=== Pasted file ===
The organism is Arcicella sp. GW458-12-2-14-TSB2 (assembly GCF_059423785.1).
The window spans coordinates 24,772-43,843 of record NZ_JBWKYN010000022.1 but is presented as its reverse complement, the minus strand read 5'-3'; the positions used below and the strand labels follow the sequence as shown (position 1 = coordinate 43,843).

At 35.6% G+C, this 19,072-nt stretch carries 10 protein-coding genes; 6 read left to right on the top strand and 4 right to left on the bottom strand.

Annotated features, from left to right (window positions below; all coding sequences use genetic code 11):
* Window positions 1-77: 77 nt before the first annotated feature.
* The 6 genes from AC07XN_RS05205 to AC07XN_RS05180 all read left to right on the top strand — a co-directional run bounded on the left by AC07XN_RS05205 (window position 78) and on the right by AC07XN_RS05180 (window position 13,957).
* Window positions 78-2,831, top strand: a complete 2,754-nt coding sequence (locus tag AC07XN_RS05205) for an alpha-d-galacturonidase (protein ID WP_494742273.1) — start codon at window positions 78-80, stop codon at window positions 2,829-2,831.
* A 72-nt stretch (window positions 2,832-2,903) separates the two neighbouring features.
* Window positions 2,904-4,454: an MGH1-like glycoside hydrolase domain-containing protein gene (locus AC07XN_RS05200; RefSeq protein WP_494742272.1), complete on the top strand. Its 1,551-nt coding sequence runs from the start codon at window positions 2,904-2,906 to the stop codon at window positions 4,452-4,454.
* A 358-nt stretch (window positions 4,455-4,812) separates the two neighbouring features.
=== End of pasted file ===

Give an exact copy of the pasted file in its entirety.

The organism is Arcicella sp. GW458-12-2-14-TSB2 (assembly GCF_059423785.1).
The window spans coordinates 24,772-43,843 of record NZ_JBWKYN010000022.1 but is presented as its reverse complement, the minus strand read 5'-3'; the positions used below and the strand labels follow the sequence as shown (position 1 = coordinate 43,843).

At 35.6% G+C, this 19,072-nt stretch carries 10 protein-coding genes; 6 read left to right on the top strand and 4 right to left on the bottom strand.

Annotated features, from left to right (window positions below; all coding sequences use genetic code 11):
* Window positions 1-77: 77 nt before the first annotated feature.
* The 6 genes from AC07XN_RS05205 to AC07XN_RS05180 all read left to right on the top strand — a co-directional run bounded on the left by AC07XN_RS05205 (window position 78) and on the right by AC07XN_RS05180 (window position 13,957).
* Window positions 78-2,831, top strand: a complete 2,754-nt coding sequence (locus tag AC07XN_RS05205) for an alpha-d-galacturonidase (protein ID WP_494742273.1) — start codon at window positions 78-80, stop codon at window positions 2,829-2,831.
* A 72-nt stretch (window positions 2,832-2,903) separates the two neighbouring features.
* Window positions 2,904-4,454: an MGH1-like glycoside hydrolase domain-containing protein gene (locus AC07XN_RS05200; RefSeq protein WP_494742272.1), complete on the top strand. Its 1,551-nt coding sequence runs from the start codon at window positions 2,904-2,906 to the stop codon at window positions 4,452-4,454.
* A 358-nt stretch (window positions 4,455-4,812) separates the two neighbouring features.